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TSMC already sampling Apple's 5 nm A14 Bionic SoCs for 2020 iPhones

If Apple wants to make the jump to 5 nm with the upcoming A14 SoC, iPhone production costs would potentially increase, leading to higher prices.  (Source: TechIncidents)
If Apple wants to make the jump to 5 nm with the upcoming A14 SoC, iPhone production costs would potentially increase, leading to higher prices. (Source: TechIncidents)
TSMC started sampling the A14 Bionic SoCs earlier than usual, as a recent Chinese report claims Apple already received the first engineering samples in late September. Apparently, there is also a downside to making the jump from 7 nm to 5 nm: the net die per wafer ratio gets reduced and 2020 iPhone prices could end up being even higher than the current gen.
Bogdan Solca,

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TSMC is well on track for delivering 5 nm chips in the first half of 2020, since the Taiwanese foundries started 5 nm risk production in April this year. As the most prominent TSMC client, Apple is always looking to integrate the latest technologies into its SoCs, so next year’s A14 Bionic chips are naturally expected to make the jump to 5 nm EUV.
 
Rumors about the 2020 A14 SoCs started circulating as early as February this year; however, a recent Chinese report not only confirms that this is the case, but also informs that TSMC is already sampling the 5 nm EUV A14 Bionic chips, and Apple was supposed to receive some test samples this September.
 
The A13 Bionic manufactured on the non-EUV 7 nm node from TSMC is clearly faster than its predecessor, but it also requires a bit more energy. Accordingly, Apple fitted the new iPhone 11 models with larger batteries, which slightly increased the thickness of the devices. The 5 nm node should reduce the energy requirements by 20% once again, yet it remains to be seen how Apple chooses to fine tune the performance per watt of the A14 chips, as the company could opt to repeat the A13 scenario.
 
Hoping to see more affordable high-end iPhones next year? According to the Chinese report, that would be highly improbable because the die shrink comes with a glaring downside: the net die per wafer ratio will be reduced and the wafer price would thus increase. This means that we might actually see even more expensive handhelds. Although, judging from previous market research, iPhone fans would not mind a price increase too much, and it should all go according to plan.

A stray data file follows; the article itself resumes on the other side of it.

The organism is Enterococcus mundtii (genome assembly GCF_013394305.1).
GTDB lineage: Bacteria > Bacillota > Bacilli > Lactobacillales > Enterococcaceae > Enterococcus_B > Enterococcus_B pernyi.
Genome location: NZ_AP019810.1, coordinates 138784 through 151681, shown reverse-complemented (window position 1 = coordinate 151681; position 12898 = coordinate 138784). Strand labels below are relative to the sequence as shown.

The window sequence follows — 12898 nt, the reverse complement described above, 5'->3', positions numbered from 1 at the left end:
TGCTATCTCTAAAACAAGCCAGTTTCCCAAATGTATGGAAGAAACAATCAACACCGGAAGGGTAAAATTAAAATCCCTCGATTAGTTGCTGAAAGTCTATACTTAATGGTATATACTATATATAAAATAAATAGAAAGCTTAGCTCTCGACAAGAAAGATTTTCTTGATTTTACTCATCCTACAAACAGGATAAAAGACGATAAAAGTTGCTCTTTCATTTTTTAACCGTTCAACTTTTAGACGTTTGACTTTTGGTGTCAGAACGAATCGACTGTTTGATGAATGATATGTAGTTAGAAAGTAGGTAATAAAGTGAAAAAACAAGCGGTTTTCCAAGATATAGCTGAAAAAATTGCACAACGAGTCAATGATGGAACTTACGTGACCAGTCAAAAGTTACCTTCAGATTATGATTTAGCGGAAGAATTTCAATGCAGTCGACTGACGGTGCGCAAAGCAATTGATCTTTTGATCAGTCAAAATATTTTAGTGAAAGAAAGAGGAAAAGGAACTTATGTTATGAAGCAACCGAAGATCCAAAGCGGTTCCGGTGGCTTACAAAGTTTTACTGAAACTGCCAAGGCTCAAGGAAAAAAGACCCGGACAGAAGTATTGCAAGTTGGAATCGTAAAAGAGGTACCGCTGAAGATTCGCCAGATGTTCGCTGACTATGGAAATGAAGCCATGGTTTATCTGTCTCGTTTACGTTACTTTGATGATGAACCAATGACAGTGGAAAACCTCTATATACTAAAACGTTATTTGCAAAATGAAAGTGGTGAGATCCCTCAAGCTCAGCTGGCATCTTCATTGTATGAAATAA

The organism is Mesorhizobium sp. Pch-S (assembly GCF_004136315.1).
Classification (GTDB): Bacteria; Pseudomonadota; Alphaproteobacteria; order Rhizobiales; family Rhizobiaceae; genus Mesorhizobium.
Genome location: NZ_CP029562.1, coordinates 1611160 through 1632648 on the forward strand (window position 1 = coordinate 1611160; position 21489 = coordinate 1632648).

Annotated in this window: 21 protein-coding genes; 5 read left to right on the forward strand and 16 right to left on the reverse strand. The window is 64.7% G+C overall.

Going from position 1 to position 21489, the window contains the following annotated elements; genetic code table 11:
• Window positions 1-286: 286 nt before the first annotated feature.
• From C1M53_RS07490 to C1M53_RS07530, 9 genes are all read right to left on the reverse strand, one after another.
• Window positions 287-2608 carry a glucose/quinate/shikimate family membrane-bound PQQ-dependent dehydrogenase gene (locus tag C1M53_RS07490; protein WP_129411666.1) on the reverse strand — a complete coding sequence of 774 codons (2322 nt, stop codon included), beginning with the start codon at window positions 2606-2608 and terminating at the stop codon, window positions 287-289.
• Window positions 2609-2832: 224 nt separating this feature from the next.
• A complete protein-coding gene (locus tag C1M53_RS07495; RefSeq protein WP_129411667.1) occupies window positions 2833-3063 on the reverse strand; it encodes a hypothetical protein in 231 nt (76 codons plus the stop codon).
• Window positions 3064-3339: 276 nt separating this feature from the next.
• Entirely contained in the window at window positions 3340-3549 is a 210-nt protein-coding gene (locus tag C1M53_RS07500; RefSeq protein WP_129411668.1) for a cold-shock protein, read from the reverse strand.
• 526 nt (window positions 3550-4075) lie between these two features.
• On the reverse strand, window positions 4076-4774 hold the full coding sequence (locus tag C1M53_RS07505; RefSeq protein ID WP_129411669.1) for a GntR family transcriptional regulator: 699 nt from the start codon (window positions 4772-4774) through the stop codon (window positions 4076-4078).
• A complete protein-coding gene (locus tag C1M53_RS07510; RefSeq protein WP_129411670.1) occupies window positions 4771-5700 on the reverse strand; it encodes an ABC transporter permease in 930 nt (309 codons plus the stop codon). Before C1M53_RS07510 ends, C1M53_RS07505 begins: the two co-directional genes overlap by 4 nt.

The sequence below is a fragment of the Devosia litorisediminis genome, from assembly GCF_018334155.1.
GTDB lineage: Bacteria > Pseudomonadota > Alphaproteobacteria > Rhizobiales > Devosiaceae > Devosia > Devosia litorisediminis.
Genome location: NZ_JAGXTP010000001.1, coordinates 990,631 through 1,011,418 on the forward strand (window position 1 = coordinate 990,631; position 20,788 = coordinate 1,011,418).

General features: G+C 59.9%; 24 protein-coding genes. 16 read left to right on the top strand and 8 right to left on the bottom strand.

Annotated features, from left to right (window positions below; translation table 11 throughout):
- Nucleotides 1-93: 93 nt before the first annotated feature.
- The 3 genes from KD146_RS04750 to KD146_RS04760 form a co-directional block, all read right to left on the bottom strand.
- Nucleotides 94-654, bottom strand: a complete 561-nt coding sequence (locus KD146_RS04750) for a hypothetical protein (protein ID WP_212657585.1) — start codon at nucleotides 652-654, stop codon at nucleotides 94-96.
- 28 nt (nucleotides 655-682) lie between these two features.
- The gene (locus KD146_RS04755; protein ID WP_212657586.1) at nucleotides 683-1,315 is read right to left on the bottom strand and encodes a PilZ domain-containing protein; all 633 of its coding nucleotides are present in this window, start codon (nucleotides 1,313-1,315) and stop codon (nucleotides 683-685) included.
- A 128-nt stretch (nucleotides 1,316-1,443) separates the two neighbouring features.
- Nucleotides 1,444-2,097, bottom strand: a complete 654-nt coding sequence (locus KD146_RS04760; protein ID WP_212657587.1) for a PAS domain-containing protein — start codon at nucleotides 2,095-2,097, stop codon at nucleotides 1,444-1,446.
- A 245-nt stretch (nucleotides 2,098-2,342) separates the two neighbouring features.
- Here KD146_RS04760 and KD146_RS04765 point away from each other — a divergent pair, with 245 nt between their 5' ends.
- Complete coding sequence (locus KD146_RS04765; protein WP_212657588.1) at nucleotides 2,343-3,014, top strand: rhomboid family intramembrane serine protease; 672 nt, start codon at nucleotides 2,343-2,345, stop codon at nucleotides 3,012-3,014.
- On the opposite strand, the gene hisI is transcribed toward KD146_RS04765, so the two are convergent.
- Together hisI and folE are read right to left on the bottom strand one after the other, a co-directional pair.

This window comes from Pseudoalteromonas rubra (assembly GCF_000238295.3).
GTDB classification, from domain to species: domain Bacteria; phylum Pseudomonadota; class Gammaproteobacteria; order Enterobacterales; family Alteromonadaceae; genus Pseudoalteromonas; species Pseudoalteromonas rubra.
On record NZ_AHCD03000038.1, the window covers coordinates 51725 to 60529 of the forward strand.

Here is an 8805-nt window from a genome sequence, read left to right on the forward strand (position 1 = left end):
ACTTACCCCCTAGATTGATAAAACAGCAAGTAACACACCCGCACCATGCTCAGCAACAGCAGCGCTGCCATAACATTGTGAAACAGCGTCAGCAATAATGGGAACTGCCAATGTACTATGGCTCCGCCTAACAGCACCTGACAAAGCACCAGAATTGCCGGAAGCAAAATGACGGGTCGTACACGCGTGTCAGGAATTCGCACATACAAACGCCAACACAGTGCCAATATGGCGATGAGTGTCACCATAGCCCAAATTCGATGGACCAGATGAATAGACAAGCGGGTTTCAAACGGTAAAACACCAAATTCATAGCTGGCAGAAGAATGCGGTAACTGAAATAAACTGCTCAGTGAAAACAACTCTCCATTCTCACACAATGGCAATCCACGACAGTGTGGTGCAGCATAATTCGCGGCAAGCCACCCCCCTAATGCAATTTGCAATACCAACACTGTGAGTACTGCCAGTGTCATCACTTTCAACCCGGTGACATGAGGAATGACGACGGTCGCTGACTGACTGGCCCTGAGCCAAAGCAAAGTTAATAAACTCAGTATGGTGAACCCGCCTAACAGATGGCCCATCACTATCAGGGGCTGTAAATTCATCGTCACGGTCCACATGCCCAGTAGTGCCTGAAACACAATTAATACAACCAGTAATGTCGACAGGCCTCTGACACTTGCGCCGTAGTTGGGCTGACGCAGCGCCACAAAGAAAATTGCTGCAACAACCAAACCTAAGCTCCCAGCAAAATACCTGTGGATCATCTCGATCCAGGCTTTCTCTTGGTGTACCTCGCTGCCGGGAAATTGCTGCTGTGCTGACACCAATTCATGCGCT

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Bogdan Solca
Bogdan Solca - Senior Tech Writer - 1572 articles published on Notebookcheck since 2017
I first stepped into the wondrous IT&C world when I was around seven years old. I was instantly fascinated by computerized graphics, whether they were from games or 3D applications like 3D Max. I'm also an avid reader of science fiction, an astrophysics aficionado, and a crypto geek. I started writing PC-related articles for Softpedia and a few blogs back in 2006. I joined the Notebookcheck team in the summer of 2017 and am currently a senior tech writer mostly covering processor, GPU, and laptop news.
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> Notebook / Laptop Reviews and News > News > News Archive > Newsarchive 2019 10 > TSMC already sampling Apple's 5 nm A14 Bionic SoCs for 2020 iPhones
Bogdan Solca, 2019-10-22 (Update: 2019-10-22)